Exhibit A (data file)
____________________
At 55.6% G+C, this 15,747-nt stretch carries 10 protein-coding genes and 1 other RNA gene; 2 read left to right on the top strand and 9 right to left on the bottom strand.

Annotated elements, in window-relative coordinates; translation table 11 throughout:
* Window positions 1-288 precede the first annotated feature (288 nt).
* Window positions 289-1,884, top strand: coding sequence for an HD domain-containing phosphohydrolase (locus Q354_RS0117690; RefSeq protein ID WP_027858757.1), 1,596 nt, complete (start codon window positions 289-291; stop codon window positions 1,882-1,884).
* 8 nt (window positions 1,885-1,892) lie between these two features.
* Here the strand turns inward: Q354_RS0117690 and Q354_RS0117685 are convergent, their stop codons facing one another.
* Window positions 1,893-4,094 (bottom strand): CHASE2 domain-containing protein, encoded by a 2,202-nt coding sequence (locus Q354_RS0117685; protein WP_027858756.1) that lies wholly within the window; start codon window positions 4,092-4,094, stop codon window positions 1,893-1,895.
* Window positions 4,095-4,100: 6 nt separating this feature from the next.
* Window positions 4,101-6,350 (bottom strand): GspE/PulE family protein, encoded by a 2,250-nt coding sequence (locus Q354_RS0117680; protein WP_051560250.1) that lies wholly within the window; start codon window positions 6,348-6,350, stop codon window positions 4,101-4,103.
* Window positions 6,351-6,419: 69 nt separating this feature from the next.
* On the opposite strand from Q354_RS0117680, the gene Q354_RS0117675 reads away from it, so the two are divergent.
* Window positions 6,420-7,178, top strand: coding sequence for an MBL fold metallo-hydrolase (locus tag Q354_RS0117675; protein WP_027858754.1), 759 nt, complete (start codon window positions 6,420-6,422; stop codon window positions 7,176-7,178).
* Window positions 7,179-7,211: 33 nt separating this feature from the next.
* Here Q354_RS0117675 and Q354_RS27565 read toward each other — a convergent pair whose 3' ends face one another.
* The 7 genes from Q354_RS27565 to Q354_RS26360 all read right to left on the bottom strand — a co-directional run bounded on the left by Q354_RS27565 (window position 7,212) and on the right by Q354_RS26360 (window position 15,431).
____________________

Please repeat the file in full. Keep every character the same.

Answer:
At 55.6% G+C, this 15,747-nt stretch carries 10 protein-coding genes and 1 other RNA gene; 2 read left to right on the top strand and 9 right to left on the bottom strand.

Annotated elements, in window-relative coordinates; translation table 11 throughout:
* Window positions 1-288 precede the first annotated feature (288 nt).
* Window positions 289-1,884, top strand: coding sequence for an HD domain-containing phosphohydrolase (locus Q354_RS0117690; RefSeq protein ID WP_027858757.1), 1,596 nt, complete (start codon window positions 289-291; stop codon window positions 1,882-1,884).
* 8 nt (window positions 1,885-1,892) lie between these two features.
* Here the strand turns inward: Q354_RS0117690 and Q354_RS0117685 are convergent, their stop codons facing one another.
* Window positions 1,893-4,094 (bottom strand): CHASE2 domain-containing protein, encoded by a 2,202-nt coding sequence (locus Q354_RS0117685; protein WP_027858756.1) that lies wholly within the window; start codon window positions 4,092-4,094, stop codon window positions 1,893-1,895.
* Window positions 4,095-4,100: 6 nt separating this feature from the next.
* Window positions 4,101-6,350 (bottom strand): GspE/PulE family protein, encoded by a 2,250-nt coding sequence (locus Q354_RS0117680; protein WP_051560250.1) that lies wholly within the window; start codon window positions 6,348-6,350, stop codon window positions 4,101-4,103.
* Window positions 6,351-6,419: 69 nt separating this feature from the next.
* On the opposite strand from Q354_RS0117680, the gene Q354_RS0117675 reads away from it, so the two are divergent.
* Window positions 6,420-7,178, top strand: coding sequence for an MBL fold metallo-hydrolase (locus tag Q354_RS0117675; protein WP_027858754.1), 759 nt, complete (start codon window positions 6,420-6,422; stop codon window positions 7,176-7,178).
* Window positions 7,179-7,211: 33 nt separating this feature from the next.
* Here Q354_RS0117675 and Q354_RS27565 read toward each other — a convergent pair whose 3' ends face one another.
* The 7 genes from Q354_RS27565 to Q354_RS26360 all read right to left on the bottom strand — a co-directional run bounded on the left by Q354_RS27565 (window position 7,212) and on the right by Q354_RS26360 (window position 15,431).